Council launches policy to protect children and young people's right to play.
A policy that promotes children and young people’s access to the widest possible range of play opportunities in East Lothian’s natural built and natural environment is the key aim of a newly-launched policy.
Play is absolutely vital to children’s health and wellbeing – it’s an important part of a happy childhood. There are obvious physical benefits to play, but the educational benefits are immeasurable too. Children learn about the world around them through play: they experiment with new ideas, roles and experiences, and develop problem solving skills.
Liz Humphrys, Childcare Development Officer
At an event at Elphinstone Primary School last week, the Education department and Play Policy Steering Group launched the East Lothian Play Policy 2017-2020 with a screening of Choose Play! East Lothian, a film produced by East Lothian Play Association and Raw Film Productions, funded by Play Scotland.
This is the council’s first policy on play, and follows the publication of the Scottish Government’s National Play Policy for Scotland which tasked local authorities to develop Play Policies. It follows three consultations entitled Have Your Say on Play that took place with children, young people and adults living in East Lothian and to which more than 900 responses were received. These responses were used as the foundation for the policy, along with the National Play Strategy and Action Plan.
The council and its partners are now working on an action plan to implement the priorities set out in the Play Policy. These priorities include identifying a ‘Play Champion’ who, together with a council-wide strategic working group, will promote the voice of children and young people in decisions that affect play and recreation. Other actions will develop guidance and training opportunities for adults working with children and young people, to increase their understanding of the importance of play, including adventurous play, with an emphasis on inclusion and equality.
Liz Humphrys, Childcare Development Officer, said:
“Play is absolutely vital to children’s health and wellbeing – it’s an important part of a happy childhood. There are obvious physical benefits to play, but the educational benefits are immeasurable too. Children learn about the world around them through play: they experiment with new ideas, roles and experiences, and develop problem solving skills. Play is also important for children to learn how to exercise judgement, evaluate risk and develop their confidence.”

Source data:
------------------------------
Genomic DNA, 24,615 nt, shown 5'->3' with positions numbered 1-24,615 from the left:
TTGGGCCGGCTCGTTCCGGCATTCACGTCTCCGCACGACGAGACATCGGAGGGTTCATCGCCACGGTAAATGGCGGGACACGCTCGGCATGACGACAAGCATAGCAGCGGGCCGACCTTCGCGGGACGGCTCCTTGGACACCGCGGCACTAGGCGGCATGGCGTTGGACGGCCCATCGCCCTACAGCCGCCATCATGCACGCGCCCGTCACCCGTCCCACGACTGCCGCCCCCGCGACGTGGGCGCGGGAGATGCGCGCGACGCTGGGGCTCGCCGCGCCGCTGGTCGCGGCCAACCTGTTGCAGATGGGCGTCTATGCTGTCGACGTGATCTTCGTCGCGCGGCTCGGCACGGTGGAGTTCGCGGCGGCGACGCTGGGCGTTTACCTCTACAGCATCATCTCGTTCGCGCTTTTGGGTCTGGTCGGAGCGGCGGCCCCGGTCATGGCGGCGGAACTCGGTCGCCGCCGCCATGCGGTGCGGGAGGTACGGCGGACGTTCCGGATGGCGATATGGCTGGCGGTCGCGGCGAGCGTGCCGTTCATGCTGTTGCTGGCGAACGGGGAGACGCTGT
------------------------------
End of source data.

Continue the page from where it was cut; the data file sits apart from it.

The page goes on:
Fiona Robertson, Head of Education at East Lothian Council, said:
“The East Lothian Play Policy recognises that all children and young people have a right to play; that children and young people will be listened to and that their views on play and free-time will be taken into account; and asks adults to positively promote and support this right to play. This play policy is a really positive framework that will require the council working in partnership with other agencies and organisations to encourage the provision of play facilities and opportunities so that no child in our community misses out.”
Shamin Akhtar, Cabinet Spokesperson for Education and Children’s Services, said:
“Firstly, I want to thank everyone who took part in the consultations, their input and ideas have been really valuable. Their feedback showed that while there are lots of fantastic and valued places in East Lothian to play, they may be not suitable for everyone or they may be hard to get to. We need to increase and improve access to outdoor spaces, as well as ensure that those children with additional support needs also have access to high quality, accessible and inclusive play opportunities. It is really exciting that we now have a clear policy on play, so that the council and all its partners can work together to achieve this. We are all absolutely committed to ensuring that East Lothian’s children have the best start in life. By recognising that children need space, time and opportunity to play, and that it is essential to their health, wellbeing and development, we are helping them to achieve their full potential.”